“In addition to contemplating God’s face, we can also praise him and glorify Him, like the shepherds who came away from Bethlehem with a song of thanksgiving after seeing the Child and His young mother. The two were together, just as they were together at Calvary, because Christ and His mother are inseparable: there is a very close relationship between them, as there is between every child and his or her mother. The flesh of Christ – which, as Tertullian says, is the hinge of our salvation – was knit together in the womb of Mary. This inseparability is also clear from the fact that Mary, chosen beforehand to be the Mother of the Redeemer, shared intimately in His entire mission, remaining at her Son’s side to the end on Calvary.

“Mary is so closely united to Jesus because she received from Him the knowledge of the heart, the knowledge of faith, nourished by her experience as a mother and by her close relationship with her Son. The Blessed Virgin is the woman of faith who made room for God in her heart and in her plans; she is the believer capable of perceiving in the gift of her Son the coming of that 'fullness of time' in which God, by choosing the humble path of human existence, entered personally into the history of salvation. That is why Jesus cannot be understood without His Mother.

“Likewise inseparable are Christ and the Church; the salvation accomplished by Jesus cannot be understood without appreciating the motherhood of the Church. To separate Jesus from the Church would introduce an 'absurd dichotomy', as Blessed Paul VI wrote. It is not possible 'to love Christ but without the Church, to listen to Christ but not the Church, to belong to Christ but outside the Church'. For the Church is herself God’s great family, which brings Christ to us. Our faith is not an abstract doctrine or philosophy, but a vital and full relationship with a person: Jesus Christ, the only-begotten Son of God Who became man, was put to death, rose from the dead to save us, and is now living in our midst. Where can we encounter Him? We encounter Him in the Church. It is the Church which says today: 'Behold the Lamb of God'; it is the Church which proclaims Him; it is in the Church that Jesus continues to accomplish His acts of grace which are the sacraments.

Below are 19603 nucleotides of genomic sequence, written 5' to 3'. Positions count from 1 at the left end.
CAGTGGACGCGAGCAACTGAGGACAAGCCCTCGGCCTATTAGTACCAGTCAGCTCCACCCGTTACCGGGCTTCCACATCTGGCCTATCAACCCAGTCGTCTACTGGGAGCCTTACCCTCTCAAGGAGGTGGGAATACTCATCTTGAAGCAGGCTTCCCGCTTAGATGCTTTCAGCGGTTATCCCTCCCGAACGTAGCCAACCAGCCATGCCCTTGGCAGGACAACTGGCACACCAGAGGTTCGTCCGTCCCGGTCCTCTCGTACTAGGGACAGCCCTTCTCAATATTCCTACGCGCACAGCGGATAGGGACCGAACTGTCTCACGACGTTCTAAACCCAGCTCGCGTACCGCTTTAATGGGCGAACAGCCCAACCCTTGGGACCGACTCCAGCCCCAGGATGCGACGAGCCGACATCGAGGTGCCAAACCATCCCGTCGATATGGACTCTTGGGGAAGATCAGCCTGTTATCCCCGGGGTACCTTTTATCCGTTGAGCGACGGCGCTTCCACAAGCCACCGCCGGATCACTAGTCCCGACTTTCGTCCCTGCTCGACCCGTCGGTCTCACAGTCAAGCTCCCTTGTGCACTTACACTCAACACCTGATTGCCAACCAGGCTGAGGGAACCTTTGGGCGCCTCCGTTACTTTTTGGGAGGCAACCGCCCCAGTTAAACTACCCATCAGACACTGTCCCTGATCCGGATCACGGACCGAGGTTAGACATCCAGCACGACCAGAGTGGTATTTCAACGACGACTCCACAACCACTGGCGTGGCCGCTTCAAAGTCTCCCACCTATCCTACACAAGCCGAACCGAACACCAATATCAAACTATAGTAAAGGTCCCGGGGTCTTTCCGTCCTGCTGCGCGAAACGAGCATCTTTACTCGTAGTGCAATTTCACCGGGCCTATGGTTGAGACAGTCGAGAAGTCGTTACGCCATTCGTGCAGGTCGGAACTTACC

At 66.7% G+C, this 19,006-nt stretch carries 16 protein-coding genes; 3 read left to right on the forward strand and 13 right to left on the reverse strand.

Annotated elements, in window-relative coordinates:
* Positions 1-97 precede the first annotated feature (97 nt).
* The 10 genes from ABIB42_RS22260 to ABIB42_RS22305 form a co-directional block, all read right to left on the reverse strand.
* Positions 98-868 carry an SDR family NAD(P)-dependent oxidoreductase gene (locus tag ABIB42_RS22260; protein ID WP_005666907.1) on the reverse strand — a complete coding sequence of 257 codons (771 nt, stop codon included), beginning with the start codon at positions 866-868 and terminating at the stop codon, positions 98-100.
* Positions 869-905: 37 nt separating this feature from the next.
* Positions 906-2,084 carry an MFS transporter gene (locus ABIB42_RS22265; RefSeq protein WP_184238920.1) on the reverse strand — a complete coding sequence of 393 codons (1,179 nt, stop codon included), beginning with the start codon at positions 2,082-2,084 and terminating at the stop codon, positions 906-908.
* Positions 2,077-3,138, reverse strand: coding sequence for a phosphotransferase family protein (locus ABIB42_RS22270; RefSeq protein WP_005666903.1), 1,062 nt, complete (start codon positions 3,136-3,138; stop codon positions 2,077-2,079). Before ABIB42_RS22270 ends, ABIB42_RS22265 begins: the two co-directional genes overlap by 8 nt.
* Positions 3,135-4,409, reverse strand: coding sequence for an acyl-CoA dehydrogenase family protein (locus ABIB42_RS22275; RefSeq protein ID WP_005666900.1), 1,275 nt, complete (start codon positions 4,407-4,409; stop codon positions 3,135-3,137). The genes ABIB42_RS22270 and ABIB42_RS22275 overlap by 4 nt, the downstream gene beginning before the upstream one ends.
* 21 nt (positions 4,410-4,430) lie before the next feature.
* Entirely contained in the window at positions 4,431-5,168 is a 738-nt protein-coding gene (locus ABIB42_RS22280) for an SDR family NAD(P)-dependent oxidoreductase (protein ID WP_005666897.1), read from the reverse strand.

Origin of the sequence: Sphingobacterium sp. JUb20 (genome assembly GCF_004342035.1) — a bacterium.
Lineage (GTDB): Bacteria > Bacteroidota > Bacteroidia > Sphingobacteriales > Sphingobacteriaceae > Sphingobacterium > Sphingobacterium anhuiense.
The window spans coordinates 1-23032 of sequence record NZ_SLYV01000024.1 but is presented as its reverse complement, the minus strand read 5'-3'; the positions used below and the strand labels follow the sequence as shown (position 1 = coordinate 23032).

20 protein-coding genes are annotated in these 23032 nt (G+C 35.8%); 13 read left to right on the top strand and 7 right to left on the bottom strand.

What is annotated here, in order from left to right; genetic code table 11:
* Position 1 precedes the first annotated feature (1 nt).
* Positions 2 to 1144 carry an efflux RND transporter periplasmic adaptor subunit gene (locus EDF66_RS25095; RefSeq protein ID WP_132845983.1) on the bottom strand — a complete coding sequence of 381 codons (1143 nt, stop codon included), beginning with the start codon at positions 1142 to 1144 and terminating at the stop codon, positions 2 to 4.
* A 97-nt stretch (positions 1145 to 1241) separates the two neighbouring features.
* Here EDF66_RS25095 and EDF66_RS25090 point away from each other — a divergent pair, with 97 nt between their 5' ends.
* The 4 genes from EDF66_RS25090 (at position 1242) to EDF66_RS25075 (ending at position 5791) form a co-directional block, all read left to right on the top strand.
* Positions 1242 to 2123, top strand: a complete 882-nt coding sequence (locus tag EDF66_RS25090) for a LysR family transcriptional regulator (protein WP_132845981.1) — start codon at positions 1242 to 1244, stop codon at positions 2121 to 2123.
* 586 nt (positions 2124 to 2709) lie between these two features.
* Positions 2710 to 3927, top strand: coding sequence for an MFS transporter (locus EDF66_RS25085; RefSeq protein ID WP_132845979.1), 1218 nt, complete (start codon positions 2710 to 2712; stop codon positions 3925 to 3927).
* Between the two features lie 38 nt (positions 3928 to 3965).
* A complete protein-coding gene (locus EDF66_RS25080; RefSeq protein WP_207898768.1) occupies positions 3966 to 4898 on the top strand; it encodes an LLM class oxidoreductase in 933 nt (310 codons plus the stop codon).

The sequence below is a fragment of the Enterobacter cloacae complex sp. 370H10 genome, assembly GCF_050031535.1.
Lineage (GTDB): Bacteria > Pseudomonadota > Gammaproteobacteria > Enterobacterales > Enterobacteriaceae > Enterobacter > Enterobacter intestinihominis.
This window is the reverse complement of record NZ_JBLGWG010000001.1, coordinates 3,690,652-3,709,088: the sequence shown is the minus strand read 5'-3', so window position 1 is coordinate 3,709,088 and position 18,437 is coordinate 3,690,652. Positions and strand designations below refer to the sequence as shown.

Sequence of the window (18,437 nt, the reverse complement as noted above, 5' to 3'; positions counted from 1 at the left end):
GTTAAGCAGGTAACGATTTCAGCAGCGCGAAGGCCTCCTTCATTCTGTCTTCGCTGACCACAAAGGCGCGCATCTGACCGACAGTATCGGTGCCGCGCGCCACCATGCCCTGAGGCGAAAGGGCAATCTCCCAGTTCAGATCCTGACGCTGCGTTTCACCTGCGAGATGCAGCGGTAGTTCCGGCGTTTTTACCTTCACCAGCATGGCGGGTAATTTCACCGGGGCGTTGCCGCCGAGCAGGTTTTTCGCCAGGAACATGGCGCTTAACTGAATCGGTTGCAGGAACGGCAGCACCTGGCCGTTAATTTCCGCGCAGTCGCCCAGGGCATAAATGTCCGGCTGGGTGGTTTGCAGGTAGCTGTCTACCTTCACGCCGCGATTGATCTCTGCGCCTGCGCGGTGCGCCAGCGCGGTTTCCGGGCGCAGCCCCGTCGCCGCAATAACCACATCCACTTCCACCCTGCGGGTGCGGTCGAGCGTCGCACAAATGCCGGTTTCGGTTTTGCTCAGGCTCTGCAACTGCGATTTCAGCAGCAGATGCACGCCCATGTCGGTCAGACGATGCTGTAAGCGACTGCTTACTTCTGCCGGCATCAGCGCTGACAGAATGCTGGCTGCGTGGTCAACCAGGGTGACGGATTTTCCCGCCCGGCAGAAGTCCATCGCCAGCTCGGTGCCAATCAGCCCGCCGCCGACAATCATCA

“This, the Church’s activity and mission, is an expression of her motherhood. For she is like a mother who tenderly holds Jesus and gives Him to everyone with joy and generosity. No manifestation of Christ, even the most mystical, can ever be detached from the flesh and blood of the Church, from the historical concreteness of the Body of Christ. Without the Church, Jesus Christ ends up as an idea, a moral teaching, a feeling. Without the Church, our relationship with Christ would be at the mercy of our imagination, our interpretations, our moods.

“Dear brothers and sisters! Jesus Christ is the blessing for every man and woman, and for all of humanity. The Church, in giving us Jesus, offers us the fullness of the Lord’s blessing. This is precisely the mission of the people of God: to spread to all peoples God’s blessing made flesh in Jesus Christ. And Mary, the first and most perfect disciple of Jesus, the model of the pilgrim Church, is the one who opens the way to the Church’s motherhood and constantly sustains her maternal mission to all mankind. Mary’s tactful maternal witness has accompanied the Church from the beginning. She, the Mother of God, is also the Mother of the Church, and through the Church, the mother of all men and women, and of every people.